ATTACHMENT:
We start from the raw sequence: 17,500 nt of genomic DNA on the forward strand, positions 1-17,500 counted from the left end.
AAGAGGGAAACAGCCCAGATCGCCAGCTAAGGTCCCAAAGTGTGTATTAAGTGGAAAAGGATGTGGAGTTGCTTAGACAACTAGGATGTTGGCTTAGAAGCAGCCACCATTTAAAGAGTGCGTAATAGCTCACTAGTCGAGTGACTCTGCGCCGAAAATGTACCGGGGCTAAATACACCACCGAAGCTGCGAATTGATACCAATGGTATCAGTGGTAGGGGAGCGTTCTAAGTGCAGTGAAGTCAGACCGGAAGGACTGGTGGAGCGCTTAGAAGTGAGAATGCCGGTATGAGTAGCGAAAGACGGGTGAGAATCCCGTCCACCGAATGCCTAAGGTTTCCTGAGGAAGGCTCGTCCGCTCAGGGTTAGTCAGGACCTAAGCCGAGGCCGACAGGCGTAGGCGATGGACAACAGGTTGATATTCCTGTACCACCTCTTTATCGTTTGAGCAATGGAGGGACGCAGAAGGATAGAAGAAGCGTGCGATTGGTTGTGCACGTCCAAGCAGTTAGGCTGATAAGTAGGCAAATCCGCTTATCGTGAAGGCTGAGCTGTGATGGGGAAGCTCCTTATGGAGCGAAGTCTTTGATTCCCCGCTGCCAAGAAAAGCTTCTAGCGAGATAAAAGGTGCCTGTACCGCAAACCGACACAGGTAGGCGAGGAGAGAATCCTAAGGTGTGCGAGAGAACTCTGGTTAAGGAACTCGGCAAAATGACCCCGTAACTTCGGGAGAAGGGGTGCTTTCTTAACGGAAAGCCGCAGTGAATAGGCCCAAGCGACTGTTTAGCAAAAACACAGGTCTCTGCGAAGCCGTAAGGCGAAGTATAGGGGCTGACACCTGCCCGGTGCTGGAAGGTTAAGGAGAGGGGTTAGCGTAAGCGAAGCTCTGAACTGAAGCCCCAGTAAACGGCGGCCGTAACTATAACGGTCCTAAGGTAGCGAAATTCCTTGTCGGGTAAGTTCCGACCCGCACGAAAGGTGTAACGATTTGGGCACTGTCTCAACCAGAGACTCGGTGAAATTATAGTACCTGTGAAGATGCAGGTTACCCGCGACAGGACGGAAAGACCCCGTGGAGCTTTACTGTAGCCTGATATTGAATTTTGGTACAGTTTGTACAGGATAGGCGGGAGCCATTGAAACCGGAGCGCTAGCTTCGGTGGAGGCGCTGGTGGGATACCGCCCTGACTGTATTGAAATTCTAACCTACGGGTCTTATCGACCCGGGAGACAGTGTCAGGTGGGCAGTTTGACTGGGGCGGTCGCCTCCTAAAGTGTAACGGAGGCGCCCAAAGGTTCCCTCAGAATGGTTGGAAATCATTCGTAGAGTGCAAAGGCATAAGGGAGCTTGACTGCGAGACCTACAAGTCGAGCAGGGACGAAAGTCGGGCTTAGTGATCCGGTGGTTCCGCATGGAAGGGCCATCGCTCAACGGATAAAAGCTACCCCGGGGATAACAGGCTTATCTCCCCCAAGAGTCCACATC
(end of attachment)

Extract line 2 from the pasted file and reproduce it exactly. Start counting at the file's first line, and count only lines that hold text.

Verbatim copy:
AAGAGGGAAACAGCCCAGATCGCCAGCTAAGGTCCCAAAGTGTGTATTAAGTGGAAAAGGATGTGGAGTTGCTTAGACAACTAGGATGTTGGCTTAGAAGCAGCCACCATTTAAAGAGTGCGTAATAGCTCACTAGTCGAGTGACTCTGCGCCGAAAATGTACCGGGGCTAAATACACCACCGAAGCTGCGAATTGATACCAATGGTATCAGTGGTAGGGGAGCGTTCTAAGTGCAGTGAAGTCAGACCGGAAGGACTGGTGGAGCGCTTAGAAGTGAGAATGCCGGTATGAGTAGCGAAAGACGGGTGAGAATCCCGTCCACCGAATGCCTAAGGTTTCCTGAGGAAGGCTCGTCCGCTCAGGGTTAGTCAGGACCTAAGCCGAGGCCGACAGGCGTAGGCGATGGACAACAGGTTGATATTCCTGTACCACCTCTTTATCGTTTGAGCAATGGAGGGACGCAGAAGGATAGAAGAAGCGTGCGATTGGTTGTGCACGTCCAAGCAGTTAGGCTGATAAGTAGGCAAATCCGCTTATCGTGAAGGCTGAGCTGTGATGGGGAAGCTCCTTATGGAGCGAAGTCTTTGATTCCCCGCTGCCAAGAAAAGCTTCTAGCGAGATAAAAGGTGCCTGTACCGCAAACCGACACAGGTAGGCGAGGAGAGAATCCTAAGGTGTGCGAGAGAACTCTGGTTAAGGAACTCGGCAAAATGACCCCGTAACTTCGGGAGAAGGGGTGCTTTCTTAACGGAAAGCCGCAGTGAATAGGCCCAAGCGACTGTTTAGCAAAAACACAGGTCTCTGCGAAGCCGTAAGGCGAAGTATAGGGGCTGACACCTGCCCGGTGCTGGAAGGTTAAGGAGAGGGGTTAGCGTAAGCGAAGCTCTGAACTGAAGCCCCAGTAAACGGCGGCCGTAACTATAACGGTCCTAAGGTAGCGAAATTCCTTGTCGGGTAAGTTCCGACCCGCACGAAAGGTGTAACGATTTGGGCACTGTCTCAACCAGAGACTCGGTGAAATTATAGTACCTGTGAAGATGCAGGTTACCCGCGACAGGACGGAAAGACCCCGTGGAGCTTTACTGTAGCCTGATATTGAATTTTGGTACAGTTTGTACAGGATAGGCGGGAGCCATTGAAACCGGAGCGCTAGCTTCGGTGGAGGCGCTGGTGGGATACCGCCCTGACTGTATTGAAATTCTAACCTACGGGTCTTATCGACCCGGGAGACAGTGTCAGGTGGGCAGTTTGACTGGGGCGGTCGCCTCCTAAAGTGTAACGGAGGCGCCCAAAGGTTCCCTCAGAATGGTTGGAAATCATTCGTAGAGTGCAAAGGCATAAGGGAGCTTGACTGCGAGACCTACAAGTCGAGCAGGGACGAAAGTCGGGCTTAGTGATCCGGTGGTTCCGCATGGAAGGGCCATCGCTCAACGGATAAAAGCTACCCCGGGGATAACAGGCTTATCTCCCCCAAGAGTCCACATC